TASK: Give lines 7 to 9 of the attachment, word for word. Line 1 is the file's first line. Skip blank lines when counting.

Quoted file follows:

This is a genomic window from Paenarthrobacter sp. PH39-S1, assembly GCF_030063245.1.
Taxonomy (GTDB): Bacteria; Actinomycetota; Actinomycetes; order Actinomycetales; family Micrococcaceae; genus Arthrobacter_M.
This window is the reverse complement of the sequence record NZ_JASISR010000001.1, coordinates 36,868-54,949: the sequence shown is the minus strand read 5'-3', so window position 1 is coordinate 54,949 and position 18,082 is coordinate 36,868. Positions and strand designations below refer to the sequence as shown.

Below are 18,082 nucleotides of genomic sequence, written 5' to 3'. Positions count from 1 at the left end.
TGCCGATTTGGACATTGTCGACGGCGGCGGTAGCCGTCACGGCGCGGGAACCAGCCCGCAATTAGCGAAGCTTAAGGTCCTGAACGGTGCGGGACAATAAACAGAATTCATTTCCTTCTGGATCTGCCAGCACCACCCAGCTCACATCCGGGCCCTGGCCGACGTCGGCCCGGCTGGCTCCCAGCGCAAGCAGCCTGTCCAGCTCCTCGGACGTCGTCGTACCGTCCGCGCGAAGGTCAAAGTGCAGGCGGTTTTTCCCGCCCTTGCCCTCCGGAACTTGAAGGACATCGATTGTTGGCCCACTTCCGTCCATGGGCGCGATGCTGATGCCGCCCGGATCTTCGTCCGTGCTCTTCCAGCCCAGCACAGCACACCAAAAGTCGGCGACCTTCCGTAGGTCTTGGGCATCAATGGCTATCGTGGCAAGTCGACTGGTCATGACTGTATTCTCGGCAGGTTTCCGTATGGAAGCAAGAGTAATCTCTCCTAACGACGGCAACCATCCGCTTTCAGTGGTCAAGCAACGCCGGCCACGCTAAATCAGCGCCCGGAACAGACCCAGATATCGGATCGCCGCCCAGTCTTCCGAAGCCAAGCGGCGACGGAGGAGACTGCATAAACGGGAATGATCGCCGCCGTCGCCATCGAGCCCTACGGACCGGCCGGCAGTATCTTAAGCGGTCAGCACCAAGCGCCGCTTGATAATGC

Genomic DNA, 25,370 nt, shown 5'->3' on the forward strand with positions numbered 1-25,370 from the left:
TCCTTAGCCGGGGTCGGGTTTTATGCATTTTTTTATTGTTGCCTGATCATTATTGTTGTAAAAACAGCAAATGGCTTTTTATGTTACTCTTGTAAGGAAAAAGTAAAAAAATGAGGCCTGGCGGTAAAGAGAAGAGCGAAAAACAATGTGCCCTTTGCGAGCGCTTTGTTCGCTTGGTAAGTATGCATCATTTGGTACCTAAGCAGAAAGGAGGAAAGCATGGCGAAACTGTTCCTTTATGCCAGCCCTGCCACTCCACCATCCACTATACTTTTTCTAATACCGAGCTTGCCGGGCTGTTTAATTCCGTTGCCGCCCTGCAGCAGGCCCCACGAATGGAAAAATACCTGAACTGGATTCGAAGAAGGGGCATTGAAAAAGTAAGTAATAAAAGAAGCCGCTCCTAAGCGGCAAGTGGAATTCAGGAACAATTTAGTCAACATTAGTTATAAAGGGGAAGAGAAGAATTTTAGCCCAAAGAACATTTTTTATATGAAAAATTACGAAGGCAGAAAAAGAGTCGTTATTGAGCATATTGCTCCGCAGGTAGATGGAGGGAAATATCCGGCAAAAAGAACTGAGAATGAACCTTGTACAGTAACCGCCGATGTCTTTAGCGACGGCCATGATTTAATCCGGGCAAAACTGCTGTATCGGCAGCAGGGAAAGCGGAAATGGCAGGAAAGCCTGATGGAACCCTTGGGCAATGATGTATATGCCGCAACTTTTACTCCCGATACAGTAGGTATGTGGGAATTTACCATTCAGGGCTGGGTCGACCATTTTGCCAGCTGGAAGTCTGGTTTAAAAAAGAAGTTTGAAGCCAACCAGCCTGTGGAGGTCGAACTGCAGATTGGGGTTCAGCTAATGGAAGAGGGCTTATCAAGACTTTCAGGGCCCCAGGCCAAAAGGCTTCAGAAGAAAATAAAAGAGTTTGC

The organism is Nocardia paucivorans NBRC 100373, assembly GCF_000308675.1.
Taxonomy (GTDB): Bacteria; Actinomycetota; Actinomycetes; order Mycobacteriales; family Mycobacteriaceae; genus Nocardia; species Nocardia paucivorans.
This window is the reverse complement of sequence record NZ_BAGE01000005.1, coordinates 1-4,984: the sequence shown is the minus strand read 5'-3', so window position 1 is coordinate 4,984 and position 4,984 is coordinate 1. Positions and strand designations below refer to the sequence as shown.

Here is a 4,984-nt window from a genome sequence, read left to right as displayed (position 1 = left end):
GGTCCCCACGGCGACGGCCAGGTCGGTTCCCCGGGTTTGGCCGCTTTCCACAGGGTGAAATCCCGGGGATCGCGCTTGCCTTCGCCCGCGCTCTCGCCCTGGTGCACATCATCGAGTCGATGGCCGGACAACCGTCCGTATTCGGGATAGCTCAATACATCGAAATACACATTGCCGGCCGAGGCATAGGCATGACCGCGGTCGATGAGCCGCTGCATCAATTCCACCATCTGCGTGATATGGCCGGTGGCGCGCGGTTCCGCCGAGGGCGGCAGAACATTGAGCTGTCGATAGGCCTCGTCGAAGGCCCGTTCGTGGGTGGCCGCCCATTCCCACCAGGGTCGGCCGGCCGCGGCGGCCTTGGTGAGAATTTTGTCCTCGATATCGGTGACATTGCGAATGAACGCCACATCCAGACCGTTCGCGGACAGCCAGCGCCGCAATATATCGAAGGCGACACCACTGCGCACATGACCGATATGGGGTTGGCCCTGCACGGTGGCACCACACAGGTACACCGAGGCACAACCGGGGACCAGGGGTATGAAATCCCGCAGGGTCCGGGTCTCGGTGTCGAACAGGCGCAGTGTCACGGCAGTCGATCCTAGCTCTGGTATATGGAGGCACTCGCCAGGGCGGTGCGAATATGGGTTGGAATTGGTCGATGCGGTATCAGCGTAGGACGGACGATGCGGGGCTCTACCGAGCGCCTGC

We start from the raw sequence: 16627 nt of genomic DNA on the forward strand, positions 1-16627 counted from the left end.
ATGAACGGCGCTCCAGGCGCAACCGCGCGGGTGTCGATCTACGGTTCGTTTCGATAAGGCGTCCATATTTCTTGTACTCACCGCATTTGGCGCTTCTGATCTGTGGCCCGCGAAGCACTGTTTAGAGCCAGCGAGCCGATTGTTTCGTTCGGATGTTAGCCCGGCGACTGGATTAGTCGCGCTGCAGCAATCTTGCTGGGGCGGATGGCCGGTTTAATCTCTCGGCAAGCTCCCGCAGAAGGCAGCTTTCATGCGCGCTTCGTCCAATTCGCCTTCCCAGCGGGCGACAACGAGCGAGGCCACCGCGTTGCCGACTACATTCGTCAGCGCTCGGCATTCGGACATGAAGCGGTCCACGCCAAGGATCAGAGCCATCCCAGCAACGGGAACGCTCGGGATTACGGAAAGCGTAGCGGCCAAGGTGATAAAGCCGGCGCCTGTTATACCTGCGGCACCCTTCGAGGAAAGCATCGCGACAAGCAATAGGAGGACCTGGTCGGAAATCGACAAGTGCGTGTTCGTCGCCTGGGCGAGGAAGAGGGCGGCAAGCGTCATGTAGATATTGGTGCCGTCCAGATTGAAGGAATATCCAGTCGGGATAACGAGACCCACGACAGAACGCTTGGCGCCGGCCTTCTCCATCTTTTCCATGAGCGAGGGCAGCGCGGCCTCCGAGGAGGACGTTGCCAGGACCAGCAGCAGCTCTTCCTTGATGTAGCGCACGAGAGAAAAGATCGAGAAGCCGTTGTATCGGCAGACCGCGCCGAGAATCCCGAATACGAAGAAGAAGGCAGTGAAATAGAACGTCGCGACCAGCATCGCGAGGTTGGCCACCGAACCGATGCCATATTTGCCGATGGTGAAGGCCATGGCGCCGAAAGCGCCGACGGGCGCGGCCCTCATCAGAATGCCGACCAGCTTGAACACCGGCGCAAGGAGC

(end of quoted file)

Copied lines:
TCCTTAGCCGGGGTCGGGTTTTATGCATTTTTTTATTGTTGCCTGATCATTATTGTTGTAAAAACAGCAAATGGCTTTTTATGTTACTCTTGTAAGGAAAAAGTAAAAAAATGAGGCCTGGCGGTAAAGAGAAGAGCGAAAAACAATGTGCCCTTTGCGAGCGCTTTGTTCGCTTGGTAAGTATGCATCATTTGGTACCTAAGCAGAAAGGAGGAAAGCATGGCGAAACTGTTCCTTTATGCCAGCCCTGCCACTCCACCATCCACTATACTTTTTCTAATACCGAGCTTGCCGGGCTGTTTAATTCCGTTGCCGCCCTGCAGCAGGCCCCACGAATGGAAAAATACCTGAACTGGATTCGAAGAAGGGGCATTGAAAAAGTAAGTAATAAAAGAAGCCGCTCCTAAGCGGCAAGTGGAATTCAGGAACAATTTAGTCAACATTAGTTATAAAGGGGAAGAGAAGAATTTTAGCCCAAAGAACATTTTTTATATGAAAAATTACGAAGGCAGAAAAAGAGTCGTTATTGAGCATATTGCTCCGCAGGTAGATGGAGGGAAATATCCGGCAAAAAGAACTGAGAATGAACCTTGTACAGTAACCGCCGATGTCTTTAGCGACGGCCATGATTTAATCCGGGCAAAACTGCTGTATCGGCAGCAGGGAAAGCGGAAATGGCAGGAAAGCCTGATGGAACCCTTGGGCAATGATGTATATGCCGCAACTTTTACTCCCGATACAGTAGGTATGTGGGAATTTACCATTCAGGGCTGGGTCGACCATTTTGCCAGCTGGAAGTCTGGTTTAAAAAAGAAGTTTGAAGCCAACCAGCCTGTGGAGGTCGAACTGCAGATTGGGGTTCAGCTAATGGAAGAGGGCTTATCAAGACTTTCAGGGCCCCAGGCCAAAAGGCTTCAGAAGAAAATAAAAGAGTTTGC

The organism is Nocardia paucivorans NBRC 100373, assembly GCF_000308675.1.
Taxonomy (GTDB): Bacteria; Actinomycetota; Actinomycetes; order Mycobacteriales; family Mycobacteriaceae; genus Nocardia; species Nocardia paucivorans.